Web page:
Coding for Administrators
    24 October 18

    Coding for Administrators

    Posted byAndrew Mallett

    As an administrator myself I am well aware of the challenges that you will face trying to decide where and how to start coding. We are more than aware of the need to code:

    • Accelerating repetitive tasks
    • Ensuring accuracy of the task and it being repeatedly correct
    • Delegating administrative tasks
    • Sharing of tools
    • Running commands across many systems simultaneously

    Linux is a great platform on which to begin writing code, therefore the need for developers and administrators in Linux is high. Linux distributions generally come with all the tools needed to start writing code. This is true regardless of whether you look at Shell scripting, Python, PERL, Java or C, your distribution will include the tools that you need at no additional cost.

    However, if you don’t code already where do you start? There are so many languages that you can use in Linux, but which should you choose?

    • What will still be relevant in a year’s time?
    • Do I need additional packages installed to run a program or script?
    • Is this program or script portable?
    • Is it easy to learn?
    • What is the speed of writing?
    • What kind of support is offered?

    With these questions all acting as hurdles, it is here that many administrators stop. I’m here to help you make the correct choice based on what I have already learned and experienced in over 20 years of Linux and Unix administration.


    BASH Scripts

    One of the quickest mechanisms to get you started with automation is a BASK shell script. You will already be familiar with running commands at the command line, making this the most natural next step for administrators. BASH is available on almost every Unix and Linux system and includes OS X.

    To print the ubiquitous “hello world” in a shell script we would just need two lines in a text file:

    echo “Hello World”

    We can achieve a little more in production scripts, I demonstrate a script that prompts for LDAP group information in the Ubuntu 18.04 Server: Installing and Managing openLDAP Directories course from INE.



    Python is another scripting language that extends past shell scripting. With BASH scripting, you are limited to running shell commands, repeating what you do at the command prompt. With Python, you are able to bypass commands having direct access to many APIs (Application Programming Interface). This gives you the power to create your own bespoke applications using only the resources that you need.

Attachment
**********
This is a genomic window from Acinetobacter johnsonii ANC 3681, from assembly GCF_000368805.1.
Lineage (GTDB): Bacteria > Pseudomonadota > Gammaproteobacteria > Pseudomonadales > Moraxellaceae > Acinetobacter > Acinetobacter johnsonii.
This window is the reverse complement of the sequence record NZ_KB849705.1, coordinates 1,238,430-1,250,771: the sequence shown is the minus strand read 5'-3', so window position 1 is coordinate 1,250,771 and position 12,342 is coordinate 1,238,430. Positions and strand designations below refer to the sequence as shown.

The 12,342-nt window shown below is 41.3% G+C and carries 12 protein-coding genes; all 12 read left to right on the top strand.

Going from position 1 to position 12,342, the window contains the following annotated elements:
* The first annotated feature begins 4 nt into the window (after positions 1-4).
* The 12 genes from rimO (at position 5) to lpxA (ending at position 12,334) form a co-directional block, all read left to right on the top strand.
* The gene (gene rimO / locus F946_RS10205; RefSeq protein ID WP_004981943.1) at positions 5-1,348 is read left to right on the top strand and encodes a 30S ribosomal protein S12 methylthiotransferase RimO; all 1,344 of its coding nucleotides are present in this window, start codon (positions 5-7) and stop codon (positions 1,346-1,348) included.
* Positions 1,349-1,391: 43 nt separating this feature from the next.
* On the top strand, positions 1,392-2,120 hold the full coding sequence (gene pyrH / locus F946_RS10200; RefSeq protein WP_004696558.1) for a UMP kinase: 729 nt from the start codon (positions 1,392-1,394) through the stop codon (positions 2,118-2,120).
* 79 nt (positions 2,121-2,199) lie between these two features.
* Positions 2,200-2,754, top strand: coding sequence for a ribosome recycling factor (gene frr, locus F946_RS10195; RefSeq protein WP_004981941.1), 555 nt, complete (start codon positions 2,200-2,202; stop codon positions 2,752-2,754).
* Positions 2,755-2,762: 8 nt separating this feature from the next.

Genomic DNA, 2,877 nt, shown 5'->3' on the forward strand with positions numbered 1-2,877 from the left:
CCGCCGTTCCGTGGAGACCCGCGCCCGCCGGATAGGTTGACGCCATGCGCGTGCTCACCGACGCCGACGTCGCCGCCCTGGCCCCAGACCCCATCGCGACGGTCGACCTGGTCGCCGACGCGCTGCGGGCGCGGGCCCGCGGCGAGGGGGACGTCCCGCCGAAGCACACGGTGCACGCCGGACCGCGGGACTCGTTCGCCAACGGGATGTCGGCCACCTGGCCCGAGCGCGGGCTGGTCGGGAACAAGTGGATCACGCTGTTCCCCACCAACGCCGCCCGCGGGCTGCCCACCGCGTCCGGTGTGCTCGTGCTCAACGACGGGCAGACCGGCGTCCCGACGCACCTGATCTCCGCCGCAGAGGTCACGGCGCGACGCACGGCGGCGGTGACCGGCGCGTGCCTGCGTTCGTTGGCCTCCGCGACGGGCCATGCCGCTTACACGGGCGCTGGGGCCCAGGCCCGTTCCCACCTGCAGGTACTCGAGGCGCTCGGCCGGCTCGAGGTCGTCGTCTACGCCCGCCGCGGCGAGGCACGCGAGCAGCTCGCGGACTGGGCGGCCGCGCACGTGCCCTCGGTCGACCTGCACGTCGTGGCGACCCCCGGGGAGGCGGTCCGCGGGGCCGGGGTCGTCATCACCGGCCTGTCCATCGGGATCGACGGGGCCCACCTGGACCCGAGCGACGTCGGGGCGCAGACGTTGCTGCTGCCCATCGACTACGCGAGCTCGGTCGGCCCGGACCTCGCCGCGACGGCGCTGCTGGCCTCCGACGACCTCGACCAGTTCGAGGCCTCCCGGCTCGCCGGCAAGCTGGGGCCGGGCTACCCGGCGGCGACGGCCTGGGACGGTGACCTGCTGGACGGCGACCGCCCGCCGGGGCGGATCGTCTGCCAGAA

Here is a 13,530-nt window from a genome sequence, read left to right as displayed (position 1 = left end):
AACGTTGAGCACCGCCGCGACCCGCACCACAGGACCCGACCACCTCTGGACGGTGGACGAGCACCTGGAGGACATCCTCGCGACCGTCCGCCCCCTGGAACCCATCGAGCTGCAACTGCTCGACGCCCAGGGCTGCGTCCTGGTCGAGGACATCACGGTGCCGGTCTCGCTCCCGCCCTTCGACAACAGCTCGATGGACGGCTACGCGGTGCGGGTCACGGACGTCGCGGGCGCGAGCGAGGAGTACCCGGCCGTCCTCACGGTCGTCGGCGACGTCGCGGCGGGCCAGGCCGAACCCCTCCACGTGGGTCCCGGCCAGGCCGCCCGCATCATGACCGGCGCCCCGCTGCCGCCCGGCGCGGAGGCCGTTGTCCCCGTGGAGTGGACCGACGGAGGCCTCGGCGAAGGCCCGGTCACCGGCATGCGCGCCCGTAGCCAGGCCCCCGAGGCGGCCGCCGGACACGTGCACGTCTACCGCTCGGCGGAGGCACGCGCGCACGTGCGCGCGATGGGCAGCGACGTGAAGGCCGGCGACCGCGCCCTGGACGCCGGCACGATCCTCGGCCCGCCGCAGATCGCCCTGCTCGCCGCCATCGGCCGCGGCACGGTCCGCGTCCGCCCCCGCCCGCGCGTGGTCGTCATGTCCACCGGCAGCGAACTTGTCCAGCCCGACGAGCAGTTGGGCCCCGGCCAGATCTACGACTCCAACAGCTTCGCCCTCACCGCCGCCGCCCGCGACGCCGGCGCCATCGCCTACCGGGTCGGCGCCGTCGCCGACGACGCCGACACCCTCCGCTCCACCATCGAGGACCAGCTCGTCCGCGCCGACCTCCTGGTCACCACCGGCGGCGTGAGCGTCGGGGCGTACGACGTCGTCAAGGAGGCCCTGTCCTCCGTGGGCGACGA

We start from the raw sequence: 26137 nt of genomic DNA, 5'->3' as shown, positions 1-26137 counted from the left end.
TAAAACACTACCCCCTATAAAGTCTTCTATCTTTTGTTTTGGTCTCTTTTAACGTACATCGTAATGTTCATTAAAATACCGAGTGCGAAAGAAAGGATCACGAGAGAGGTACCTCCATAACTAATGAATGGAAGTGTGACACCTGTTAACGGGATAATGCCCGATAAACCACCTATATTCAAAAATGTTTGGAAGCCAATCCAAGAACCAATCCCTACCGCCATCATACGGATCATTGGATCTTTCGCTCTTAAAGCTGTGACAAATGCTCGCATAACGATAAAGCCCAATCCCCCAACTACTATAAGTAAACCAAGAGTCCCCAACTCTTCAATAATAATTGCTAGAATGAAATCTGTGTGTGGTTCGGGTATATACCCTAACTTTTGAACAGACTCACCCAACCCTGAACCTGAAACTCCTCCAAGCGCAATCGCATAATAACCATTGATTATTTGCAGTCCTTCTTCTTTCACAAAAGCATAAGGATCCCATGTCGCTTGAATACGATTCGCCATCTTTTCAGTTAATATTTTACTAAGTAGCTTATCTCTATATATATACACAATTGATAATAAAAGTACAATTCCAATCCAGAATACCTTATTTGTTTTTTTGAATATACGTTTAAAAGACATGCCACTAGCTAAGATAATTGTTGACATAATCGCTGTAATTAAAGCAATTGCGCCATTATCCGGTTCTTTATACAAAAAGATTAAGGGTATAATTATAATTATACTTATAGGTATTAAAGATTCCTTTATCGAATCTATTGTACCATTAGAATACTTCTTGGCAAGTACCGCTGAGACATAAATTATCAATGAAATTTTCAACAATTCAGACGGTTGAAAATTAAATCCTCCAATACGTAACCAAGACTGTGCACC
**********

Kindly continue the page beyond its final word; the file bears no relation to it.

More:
Python has the added benefit of being described as “elegant code,” meaning the unnecessary clutter of braces and semi-colons is removed, and as with all great works of art, the white-space is significant. Whereas in most languages, indenting of code-blocks is optional, in Python it is required.

    The simple hello world statement written in Python would be:

    print(“Hello World”)

    Both Python and BASH are scripting languages that begin in a similar way. We highlight the path to the interpreter that must execute the script. This introduces an inherent performance issue. Compiled code, on the other hand, does not need an interpreter and is already optimized for the hardware it was intended to run. We look at C programming next as an example of compiled code.


    C Programming

    C Programming goes back to the 1970’s. With this in mind, you may feel that it is not something you should be learning now, however, I disagree. For starters, most Linux and Unix programs are written in C. The Linux kernel is entirely written in C. This shows the longevity of the language, and in a time where development languages come and go at a frightening pace, it is reassuring to know that this language remains.

    Although it is not the easiest of languages to learn, the concept of strings does not exist in C, learning C will help you learn almost any language. Think of the concept of learning programming properly in the first instance rather than learning shortcuts to programming.

    To say hello in C it takes a little more typing, but not that much more than we have seen previously:

    int main (void) {
              puts("Hello World");

    We create C programs as text files and then compile the code into an executable. This should improve the efficiency of the program as it is not reliant on the BASH shell or programs that the script calls. Everything in C is written direct to the APIs exposing resources on your system.

    To compile a C program in Linux we would use:

    $ gcc -Wall -o hello hello.c

    The command will create a program called hello by reading in the source file of hello.c.

    Being a more mature language, C has a huge support base, including books, courses and web pages to help you learn. Learning C will also assist you in learning any other language, which is one of the reasons I am still very keen on promoting C.

    In summary, there are many ways that you can start to program in Linux. The biggest task is “to start.” Once you have begun your programming journey, you will have been bitten by the bug and will not want to stop. Start with what you can achieve easily and quickly. This is often in the familiarity of BASH scripts. Once you have conquered that, start moving forward with Python scripts and show yourself how much more you can achieve. Finally, prove yourself as a developer by creating your own programs in C.



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